There may also be strong incentives for brokers to encourage investment in fixed index annuities even if they are not in investors’ best interests. This is potentially evidenced by the large commissions paid to brokers. For example, the annuity mentioned in the appendix gives commissions ranging from 6.5% for sales to under-75-year-olds to 3.5% for sales to those over the age of 80. Many academic papers have examined the impact of conflicted investment advice on portfolio performance across markets. [2] These estimates show losses to returns that range from 95 to 170 basis points in the markets studied. Even taking the conservative estimate of 95 basis points from Egan (2019) — who studies the role of conflicted advice in the sale of convertible bonds — the losses appear substantial. As a rough estimate: the total assets held in fixed index annuities have grown rapidly, from $185 billion in 2010 to $559 billion at the end of 2021. [3] Even if this market doesn’t continue to grow, the amount paid by consumers in return caps could be as high as $7 billion annually and the amount lost to conflicted investment advice could be as high as $5 billion annually with respect to just this one category of investment.

Today’s proposed Retirement Security rule by the Biden Administration expands protections for retirement savers, ensures sounder financial advice, lowers investment junk fees, and gives every American saving for retirement greater peace of mind about their portfolios.

Appendix: Illustrating the Benefits and Costs of a Fixed Index Annuity

Fixed index annuities are complex products whose costs and benefits are not straightforward to quantify. At the time of investment, the combination of downside protection and loss of upside potential are equivalent to the investor receiving a put option and giving a call option to the insurance company. Therefore, one way to conceptualize the costs is to use the fair market value of these options.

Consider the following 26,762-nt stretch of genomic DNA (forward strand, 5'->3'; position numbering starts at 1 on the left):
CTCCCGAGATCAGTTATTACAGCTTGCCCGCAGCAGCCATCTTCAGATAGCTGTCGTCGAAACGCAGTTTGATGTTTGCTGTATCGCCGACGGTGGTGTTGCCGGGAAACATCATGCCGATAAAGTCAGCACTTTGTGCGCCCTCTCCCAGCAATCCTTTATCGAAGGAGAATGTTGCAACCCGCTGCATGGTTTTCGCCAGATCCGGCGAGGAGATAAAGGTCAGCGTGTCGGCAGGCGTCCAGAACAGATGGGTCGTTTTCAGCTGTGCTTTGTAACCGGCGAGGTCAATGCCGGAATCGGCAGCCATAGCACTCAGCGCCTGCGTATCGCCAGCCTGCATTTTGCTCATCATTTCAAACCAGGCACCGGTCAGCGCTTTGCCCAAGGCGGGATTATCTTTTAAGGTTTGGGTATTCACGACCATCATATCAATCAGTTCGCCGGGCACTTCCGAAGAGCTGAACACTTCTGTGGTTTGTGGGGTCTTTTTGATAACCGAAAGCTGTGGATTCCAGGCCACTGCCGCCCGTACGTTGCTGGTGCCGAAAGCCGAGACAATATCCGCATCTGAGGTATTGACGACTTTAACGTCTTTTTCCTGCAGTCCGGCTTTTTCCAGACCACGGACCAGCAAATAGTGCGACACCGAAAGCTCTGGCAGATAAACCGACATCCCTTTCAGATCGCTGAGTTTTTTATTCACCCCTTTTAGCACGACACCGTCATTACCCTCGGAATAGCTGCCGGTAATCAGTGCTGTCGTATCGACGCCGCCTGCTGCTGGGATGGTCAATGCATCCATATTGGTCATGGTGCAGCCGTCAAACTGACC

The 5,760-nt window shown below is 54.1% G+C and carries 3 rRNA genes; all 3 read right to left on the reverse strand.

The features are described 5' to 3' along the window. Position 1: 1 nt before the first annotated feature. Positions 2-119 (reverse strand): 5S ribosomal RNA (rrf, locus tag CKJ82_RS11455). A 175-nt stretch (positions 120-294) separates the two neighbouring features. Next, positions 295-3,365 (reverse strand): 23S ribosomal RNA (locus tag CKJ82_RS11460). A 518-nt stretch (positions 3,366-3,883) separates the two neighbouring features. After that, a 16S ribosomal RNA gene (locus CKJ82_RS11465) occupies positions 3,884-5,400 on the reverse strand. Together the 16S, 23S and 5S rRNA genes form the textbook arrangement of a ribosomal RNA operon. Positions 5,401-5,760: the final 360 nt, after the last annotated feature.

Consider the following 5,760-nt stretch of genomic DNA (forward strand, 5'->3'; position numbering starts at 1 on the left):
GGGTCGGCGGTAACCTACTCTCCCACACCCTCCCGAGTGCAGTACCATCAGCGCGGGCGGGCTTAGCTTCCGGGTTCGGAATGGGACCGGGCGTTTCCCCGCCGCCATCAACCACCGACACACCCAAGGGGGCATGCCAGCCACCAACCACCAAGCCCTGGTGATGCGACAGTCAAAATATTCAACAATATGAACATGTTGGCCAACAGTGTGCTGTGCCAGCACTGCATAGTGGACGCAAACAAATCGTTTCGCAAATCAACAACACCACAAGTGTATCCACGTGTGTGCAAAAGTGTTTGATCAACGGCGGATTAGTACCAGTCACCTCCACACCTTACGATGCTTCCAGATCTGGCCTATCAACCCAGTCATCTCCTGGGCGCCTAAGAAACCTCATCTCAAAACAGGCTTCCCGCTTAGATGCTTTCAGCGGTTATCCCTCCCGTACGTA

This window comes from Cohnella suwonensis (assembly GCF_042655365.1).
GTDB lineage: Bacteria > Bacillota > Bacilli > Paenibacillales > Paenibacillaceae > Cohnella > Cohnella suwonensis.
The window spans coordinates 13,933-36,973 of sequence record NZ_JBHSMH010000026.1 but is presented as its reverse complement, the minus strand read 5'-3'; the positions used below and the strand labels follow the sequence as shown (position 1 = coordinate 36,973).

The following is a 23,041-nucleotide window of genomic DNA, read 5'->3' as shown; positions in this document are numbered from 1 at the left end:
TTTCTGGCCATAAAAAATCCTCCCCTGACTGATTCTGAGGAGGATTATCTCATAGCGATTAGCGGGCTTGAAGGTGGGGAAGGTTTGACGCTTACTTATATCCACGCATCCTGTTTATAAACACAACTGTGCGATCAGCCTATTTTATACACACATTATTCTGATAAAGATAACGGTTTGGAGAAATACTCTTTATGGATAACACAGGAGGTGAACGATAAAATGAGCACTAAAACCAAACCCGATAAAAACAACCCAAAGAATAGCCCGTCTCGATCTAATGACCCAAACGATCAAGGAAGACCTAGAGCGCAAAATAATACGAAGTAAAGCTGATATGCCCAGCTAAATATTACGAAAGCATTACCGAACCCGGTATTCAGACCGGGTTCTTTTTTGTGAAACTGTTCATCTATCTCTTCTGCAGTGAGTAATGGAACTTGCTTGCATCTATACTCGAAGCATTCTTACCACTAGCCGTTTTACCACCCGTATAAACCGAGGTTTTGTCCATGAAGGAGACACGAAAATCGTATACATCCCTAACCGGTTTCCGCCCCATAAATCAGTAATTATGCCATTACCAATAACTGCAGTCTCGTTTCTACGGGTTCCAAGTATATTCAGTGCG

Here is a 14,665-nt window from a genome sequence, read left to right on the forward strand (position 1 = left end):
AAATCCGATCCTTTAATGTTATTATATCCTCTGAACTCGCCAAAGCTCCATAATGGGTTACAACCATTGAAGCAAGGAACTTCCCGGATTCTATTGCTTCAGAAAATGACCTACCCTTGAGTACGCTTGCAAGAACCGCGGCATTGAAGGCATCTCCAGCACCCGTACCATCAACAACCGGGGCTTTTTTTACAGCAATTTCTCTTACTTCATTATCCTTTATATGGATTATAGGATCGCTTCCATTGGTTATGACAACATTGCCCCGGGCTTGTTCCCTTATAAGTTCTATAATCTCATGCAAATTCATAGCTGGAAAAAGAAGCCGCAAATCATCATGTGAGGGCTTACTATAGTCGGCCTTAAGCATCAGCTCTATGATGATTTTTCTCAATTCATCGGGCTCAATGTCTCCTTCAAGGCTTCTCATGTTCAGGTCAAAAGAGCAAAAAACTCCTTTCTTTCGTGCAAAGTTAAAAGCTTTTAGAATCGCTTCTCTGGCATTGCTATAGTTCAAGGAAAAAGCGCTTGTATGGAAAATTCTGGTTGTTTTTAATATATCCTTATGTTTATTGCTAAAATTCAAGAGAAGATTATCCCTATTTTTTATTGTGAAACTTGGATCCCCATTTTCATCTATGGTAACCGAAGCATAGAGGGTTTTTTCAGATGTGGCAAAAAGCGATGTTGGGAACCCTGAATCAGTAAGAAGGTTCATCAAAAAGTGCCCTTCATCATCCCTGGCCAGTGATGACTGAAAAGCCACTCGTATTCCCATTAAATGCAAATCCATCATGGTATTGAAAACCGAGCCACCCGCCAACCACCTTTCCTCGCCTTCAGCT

Market prices change frequently, but purely as an illustrative example: the return cap on a major fixed index annuity, which is indexed to the S&P 500, was 6.75% as of August 2023. The estimated value of that 6.75% contract cap net of a 0% floor to the issuer during the first year of investment, based on the prices of options on the S&P 500 futures contract, is equal to 1.2% of the total amount invested in the annuity. [4] That suggests that the issuer could pay the intermediary up to $120 for every $10,000 invested by the consumer, and still expect to make a profit on average. This is the implicit cost to the investor before accounting for explicit sales charges or fees. Pricing these costs and benefits over the entire life of the annuity is even more complex since this particular issuer changes the rate caps on the contract each year.

Of course, this example ignores any transactions or operational costs that the issuer faces. Further, a risk-averse investor might be willing to pay above fair value to insure against the possibility of loss. In principle, an investor could construct the same portfolio as the fixed index annuity more cheaply using options, but this is in practice difficult for a retail investor. This exercise simply highlights the lopsided fair value of the contract at the outset; nevertheless, a fixed index annuity may still make sense for certain investors.

[1] Cerulli Associates, U.S. Retirement End-Investor 2023: Personalizing the 401(k) Investor Experience , p.145.

[2] Chalmers and Reuter (2014), Christoffersen et al. (2013), Del Guercio and Reuter (2014), Foerster et al. (2014), Egan (2019)

[3] According to the Cerulli report on US annuity markets 2022, page 46.

[4] The estimate is formed with August 1 2023 end-of-day prices, using the historic volatility of the S&P 500 price index on Bloomberg’s options pricing calculator. The put option’s strike price is at the current index price, and the call option’s strike price is 6.75% above the index’s price on August 1. The maturity of the option is 1 year (365 days).

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  14. The US has dodged a recession in 2023, but the economic luck could run